They arrived maybe 10-12 minutes after we called. Frédéric's leg was still spurting out blood like a hose (very literally, if he stopped applying pressure to check on it, it sent a fountain out 2 or 2 1/2 feet away!). So the pompiers bandaged him up and then he won a trip to the hospital to try and really stop the bleeding, and make sure he didn't lose consciousness or anything. I followed in the car, and Chris and Isabelle were kind enough to keep the boys and finish making the half-prepared dinner to feed them while we were gone.

We don’t know what happened exactly. Frédéric was back in the garden, and we guess he scratched his leg on a stick holding up some of the beans or something, but he didn't feel anything. He bled for a while without noticing, leaving a trail of gore behind him, then went into the shed to look for a trowel, saw blood all over the place, and figured he had stepped on a mouse!! He finally figured out HE was the source of all that blood and that is when he went into action putting pressure on it and calling me. The patio looked like a crime scene, as did the shed and the green bean patch.

Scene of the crime, the green bean patch


What *really* happened in the shed?? Hoping CSI doesn't pay us a visit!

At the hospital, I went in the ER to fill out his paperwork, then they sent me out to the waiting room while they checked him out, and then they called me back in to explain what was going on, and how they were trying to stop the bleeding, and let me wait for 45 minutes with him until the doctor could be sure whether the bleeding had stopped and it was ok to let him go home.

Start to finish the whole thing was less than 2.5 hours (including a 20 min drive each way to the hospital and a 45 min wait in the hospital just making sure it had really stopped bleeding), and the EMTs & ER staff were great.

Friday, on the ER doctor's very strong recommendation, we saw a phlebotomist, who checked out the varicose vein, and who is contacting a surgeon for him. So Frédéric will call the surgeon Monday and will have surgery to fix (remove) the vein. Since he stands, walks, and climbs stairs all day long, the ER doctor and phlebotomist decided to keep him off work this week so the hole in his leg can heal up properly.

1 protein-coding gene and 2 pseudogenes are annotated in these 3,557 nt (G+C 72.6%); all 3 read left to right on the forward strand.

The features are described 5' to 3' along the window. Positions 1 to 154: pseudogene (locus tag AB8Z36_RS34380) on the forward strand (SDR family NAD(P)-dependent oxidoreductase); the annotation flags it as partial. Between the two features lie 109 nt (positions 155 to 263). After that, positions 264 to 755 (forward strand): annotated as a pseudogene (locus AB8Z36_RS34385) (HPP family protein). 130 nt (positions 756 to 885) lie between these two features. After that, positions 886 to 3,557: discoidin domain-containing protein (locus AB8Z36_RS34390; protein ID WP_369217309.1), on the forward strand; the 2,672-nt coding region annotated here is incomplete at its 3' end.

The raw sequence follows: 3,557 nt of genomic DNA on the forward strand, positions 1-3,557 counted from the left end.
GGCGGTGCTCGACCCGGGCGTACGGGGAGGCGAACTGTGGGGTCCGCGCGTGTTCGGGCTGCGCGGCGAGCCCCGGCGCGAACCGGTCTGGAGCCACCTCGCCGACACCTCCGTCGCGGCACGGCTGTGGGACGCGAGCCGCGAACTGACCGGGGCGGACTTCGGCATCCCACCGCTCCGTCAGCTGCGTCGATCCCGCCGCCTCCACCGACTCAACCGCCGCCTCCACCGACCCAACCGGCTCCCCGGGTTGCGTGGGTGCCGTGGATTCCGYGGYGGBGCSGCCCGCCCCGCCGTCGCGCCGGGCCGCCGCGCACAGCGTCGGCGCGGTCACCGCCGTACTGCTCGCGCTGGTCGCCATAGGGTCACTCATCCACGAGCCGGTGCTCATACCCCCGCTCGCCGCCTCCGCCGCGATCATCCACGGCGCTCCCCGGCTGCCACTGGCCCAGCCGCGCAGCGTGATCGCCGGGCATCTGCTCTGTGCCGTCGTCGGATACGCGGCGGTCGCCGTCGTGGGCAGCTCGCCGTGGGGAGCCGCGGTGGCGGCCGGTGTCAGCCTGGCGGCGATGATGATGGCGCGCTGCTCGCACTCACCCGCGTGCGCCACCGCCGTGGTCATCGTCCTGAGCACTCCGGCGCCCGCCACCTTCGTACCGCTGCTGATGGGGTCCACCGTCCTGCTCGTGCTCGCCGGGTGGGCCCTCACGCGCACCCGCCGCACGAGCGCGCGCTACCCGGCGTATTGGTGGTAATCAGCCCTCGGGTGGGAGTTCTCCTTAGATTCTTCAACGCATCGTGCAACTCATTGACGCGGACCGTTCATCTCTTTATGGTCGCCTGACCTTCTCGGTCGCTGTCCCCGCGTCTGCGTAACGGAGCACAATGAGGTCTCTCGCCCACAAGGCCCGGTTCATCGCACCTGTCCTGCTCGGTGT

While at the hospital, I unintentionally made a joke....

The doctor asked if I wanted some water or orange juice.
I said, "No, I'm fine, thanks."
Then she said, "Scotch?"
I said, "No, better not if I have to drive him home."

Everyone was cracking up... I thought *she* was joking, saying maybe I needed something stronger after watching my husband lose all that blood. What I didn't even realize until we got home and Frédéric was telling our friends about my joke, is that she wasn't talking to me at all, she was asking her assistant for tape for the bandage. Oops! 

I also let Frédéric know at the hospital that I was on to him.... what some people won't do to get out of working in the yard, AND to get an evening away from the kids!


Collateral damage on the ash-can

Wednesday, August 17, 2011

Pause, Continued

I made a nice big batch of tomato soup to use up a bunch of our tomatoes - I was going to freeze all of it but the boys begged to have some for dinner that night (!) so we of course happily obliged.

Our neighbors are taking care of other neighbors' garden while they are on vacation, and they have about had their fill of tomatoes, Swiss chard, beets, radishes, zucchini, and so on, so they've started bringing us some of that bounty and we've been enjoying that, especially since our own garden gave up the ghost this year between neglect and too much rain.

The boys kept busy playing while waiting for our friends to arrive ("Is it today?? When are they coming??"). Benjamin made a Lego (Duplo) city and wanted me to take a picture of it for him.


Monday, August 15, 2011

Mid-August Pause

We have a few days this week between visitors. My parents left yesterday morning, and our friends arrive Thursday afternoon. So besides resting, I've also been canning, working outside, and soon will be cleaning inside, too.

Though our garden has been largely neglected this year, we have been canning a little bit... 6 jars of tomato sauce, ready-to-use for pasta or pizza, and many, many jars of pickles.

And we are almost done with the non-shed shed! Here is a "before-we-moved-in photo" where you can see the FOUR outbuildings (plus the large, nasty hedge/bush/tree thing which has been chopped down but still needs to be fully removed). With the removal of this non-shed shed, that leaves only two, the one for the yard equipment and the cinderblock one at back right.

In this picture from last week, you can see the mountain of yard waste that my parents helped us clean out. The picture makes that pile look deceptively like a molehill. It has taken thirty-plus bags so far to clear it all out, and many hours of mulching branches and shoveling all manner of clippings, leaves, and grubs.

Here, you can see that Frédéric aggressively chopped down the privet hedge behind the non-shed shed, and as of today, we can see concrete! I might have finished today, except that I ran out of yard waste bags. That means another trip to the dump for Frédéric tomorrow. And a big thank you to Mom & Dad for all your hard work clearing this mess out!

Next step, remove the concrete - it's only thin pieces, not a poured slab - and figure out what we want to do with all that reclaimed yard space!

Sunday, August 14, 2011

Mes petits Gaulois